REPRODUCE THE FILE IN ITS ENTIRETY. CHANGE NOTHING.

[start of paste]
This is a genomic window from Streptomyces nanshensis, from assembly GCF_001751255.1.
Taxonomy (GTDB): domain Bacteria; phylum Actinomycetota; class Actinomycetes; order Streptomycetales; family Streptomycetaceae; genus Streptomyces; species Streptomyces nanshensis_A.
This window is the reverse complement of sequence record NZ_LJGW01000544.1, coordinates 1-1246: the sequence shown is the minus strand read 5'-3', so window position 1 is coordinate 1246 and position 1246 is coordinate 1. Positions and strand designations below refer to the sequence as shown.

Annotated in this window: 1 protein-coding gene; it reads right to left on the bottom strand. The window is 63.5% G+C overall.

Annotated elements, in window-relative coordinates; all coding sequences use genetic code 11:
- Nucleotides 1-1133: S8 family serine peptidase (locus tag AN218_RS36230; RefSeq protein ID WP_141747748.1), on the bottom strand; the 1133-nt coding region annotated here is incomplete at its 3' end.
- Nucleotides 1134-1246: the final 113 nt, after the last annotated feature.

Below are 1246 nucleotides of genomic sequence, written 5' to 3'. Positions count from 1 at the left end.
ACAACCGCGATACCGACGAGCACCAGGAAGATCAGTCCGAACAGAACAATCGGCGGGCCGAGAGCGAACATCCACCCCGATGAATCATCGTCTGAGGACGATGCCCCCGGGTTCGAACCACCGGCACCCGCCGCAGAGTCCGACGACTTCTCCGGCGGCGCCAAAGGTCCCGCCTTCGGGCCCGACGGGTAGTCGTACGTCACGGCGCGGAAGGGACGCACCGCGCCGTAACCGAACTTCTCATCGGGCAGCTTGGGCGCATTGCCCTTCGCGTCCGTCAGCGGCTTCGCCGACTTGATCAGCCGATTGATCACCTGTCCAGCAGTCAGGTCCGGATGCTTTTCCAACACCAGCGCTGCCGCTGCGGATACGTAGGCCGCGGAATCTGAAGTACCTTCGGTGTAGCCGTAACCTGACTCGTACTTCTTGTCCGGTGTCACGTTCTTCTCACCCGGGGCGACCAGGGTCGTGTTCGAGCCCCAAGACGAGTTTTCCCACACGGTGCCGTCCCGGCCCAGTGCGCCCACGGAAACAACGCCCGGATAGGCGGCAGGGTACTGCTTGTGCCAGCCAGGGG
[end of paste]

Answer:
This is a genomic window from Streptomyces nanshensis, from assembly GCF_001751255.1.
Taxonomy (GTDB): domain Bacteria; phylum Actinomycetota; class Actinomycetes; order Streptomycetales; family Streptomycetaceae; genus Streptomyces; species Streptomyces nanshensis_A.
This window is the reverse complement of sequence record NZ_LJGW01000544.1, coordinates 1-1246: the sequence shown is the minus strand read 5'-3', so window position 1 is coordinate 1246 and position 1246 is coordinate 1. Positions and strand designations below refer to the sequence as shown.

Annotated in this window: 1 protein-coding gene; it reads right to left on the bottom strand. The window is 63.5% G+C overall.

Annotated elements, in window-relative coordinates; all coding sequences use genetic code 11:
- Nucleotides 1-1133: S8 family serine peptidase (locus tag AN218_RS36230; RefSeq protein ID WP_141747748.1), on the bottom strand; the 1133-nt coding region annotated here is incomplete at its 3' end.
- Nucleotides 1134-1246: the final 113 nt, after the last annotated feature.

Below are 1246 nucleotides of genomic sequence, written 5' to 3'. Positions count from 1 at the left end.
ACAACCGCGATACCGACGAGCACCAGGAAGATCAGTCCGAACAGAACAATCGGCGGGCCGAGAGCGAACATCCACCCCGATGAATCATCGTCTGAGGACGATGCCCCCGGGTTCGAACCACCGGCACCCGCCGCAGAGTCCGACGACTTCTCCGGCGGCGCCAAAGGTCCCGCCTTCGGGCCCGACGGGTAGTCGTACGTCACGGCGCGGAAGGGACGCACCGCGCCGTAACCGAACTTCTCATCGGGCAGCTTGGGCGCATTGCCCTTCGCGTCCGTCAGCGGCTTCGCCGACTTGATCAGCCGATTGATCACCTGTCCAGCAGTCAGGTCCGGATGCTTTTCCAACACCAGCGCTGCCGCTGCGGATACGTAGGCCGCGGAATCTGAAGTACCTTCGGTGTAGCCGTAACCTGACTCGTACTTCTTGTCCGGTGTCACGTTCTTCTCACCCGGGGCGACCAGGGTCGTGTTCGAGCCCCAAGACGAGTTTTCCCACACGGTGCCGTCCCGGCCCAGTGCGCCCACGGAAACAACGCCCGGATAGGCGGCAGGGTACTGCTTGTGCCAGCCAGGGG